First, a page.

A hidden facet of unclouding.

A lesser aspect of using Google services (in a positive spin: one of the utilities of Google) is contacts. I haven’t even realised I’ve set this up, but of course I did and why wouldn’t I have. When I started using Gmail (I’m gonna say around 2006?…) I, like a good data hoarder, imported my data basically from the start (in my case: ~1997). After this I used if as primary storage for my contacts, adding all the new acquaintances, and Google “enriched” it over the years: they polluted it with Google+ accounts for existing contacts, or simply added Google+ placeholders for people that were never even there in the first place. (This is actually not to mock Google: I was a big believer in Google+ when it was first released, it started out good, minus the privacy aspect, and minus the silo approach that Google took up over the years which also turned into the cloud aspect. It’s complicated.)

So now that I realised it was still set up on my phone as contact sync target, it was time to remove it and move to my Nextcloud. Not only because, well, it’s in the cloud (someone else’s, that is), but for the simple reason contacts on my phone and on my laptops were out of sync. At times I even had to type in email addresses by hand, like some savage!

Importing contacts into Nextcloud is actually very simple, you export in .csv from Google and import it into Nextcloud. You’ll end up with something like this:

Come on, you really thought I wouldn’t blur out actual contacts?

I draw your attention to this ↖ list of categories — like I said, years of various sources and imports somehow ended up in a complete chaos, enriched, as I said, by Google with the Google+ stuff.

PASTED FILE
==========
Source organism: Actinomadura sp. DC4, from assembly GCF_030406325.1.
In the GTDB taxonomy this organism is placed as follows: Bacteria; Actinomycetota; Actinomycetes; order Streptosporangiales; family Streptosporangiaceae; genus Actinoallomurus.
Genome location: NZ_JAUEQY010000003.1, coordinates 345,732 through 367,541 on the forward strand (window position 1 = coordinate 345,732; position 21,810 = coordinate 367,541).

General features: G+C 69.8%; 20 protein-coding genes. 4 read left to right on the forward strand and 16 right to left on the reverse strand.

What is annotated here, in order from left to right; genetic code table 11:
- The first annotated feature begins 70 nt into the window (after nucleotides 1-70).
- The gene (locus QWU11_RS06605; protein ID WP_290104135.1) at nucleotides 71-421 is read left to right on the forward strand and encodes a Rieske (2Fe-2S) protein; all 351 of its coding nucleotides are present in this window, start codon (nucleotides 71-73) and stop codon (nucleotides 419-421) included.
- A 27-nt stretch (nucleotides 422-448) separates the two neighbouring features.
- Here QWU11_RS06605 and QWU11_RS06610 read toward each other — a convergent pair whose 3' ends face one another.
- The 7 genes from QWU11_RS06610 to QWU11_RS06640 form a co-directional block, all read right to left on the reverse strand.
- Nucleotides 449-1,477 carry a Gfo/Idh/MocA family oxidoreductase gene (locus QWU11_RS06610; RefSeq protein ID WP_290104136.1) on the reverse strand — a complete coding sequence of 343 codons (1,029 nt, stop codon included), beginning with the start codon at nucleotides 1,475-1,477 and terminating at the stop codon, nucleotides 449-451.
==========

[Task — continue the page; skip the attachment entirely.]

This, as you see it, is already completely usable (believe it or not); it’s as good as what Google provides you. (Nota bene: it is the same data.) You can set up the Nextcloud instance as CardDAV source/target on your phone (which I did), and it works of course in the Nextcloud instance itself. (Rainloop needs a 5 minute piece of extra config by your Nextcloud admin.)

To clean it up though, that’s a different story.

One thing Nextcloud does not give you (at least not out of the box) is a usable contact editor. You can delete contacts, for example one of the 80 contacts that are just an email address without a name ([email protected] and other spam From:-s) that everyone on earth inevitably has. And naturally you can edit too, but only one by one; no mass edit here. (Not one I could find, anyway.)

For that, I started using good old Thunderbird with the CardBook extension. This gives you a nice CardDAV client, easily editable/exportable/importable. Not the best, but then, neither is Google’s web interface. Mass editing contacts is never fun, it needs a certain level of OCD to go in. I will admit that I started it; I will also admit that since my contact list works, I kinda lost interest and kinda stuck with the ~800 contacts, probably 50 of which I’m actually using.

So with that, I guess, my contact unclouding is done, by which I mean I will maybe perhaps supposedly ᵤₙₗᵢₖₑₗᵧ feed back on this in about a year when I’m done with the cleanup too.

Leave a Reply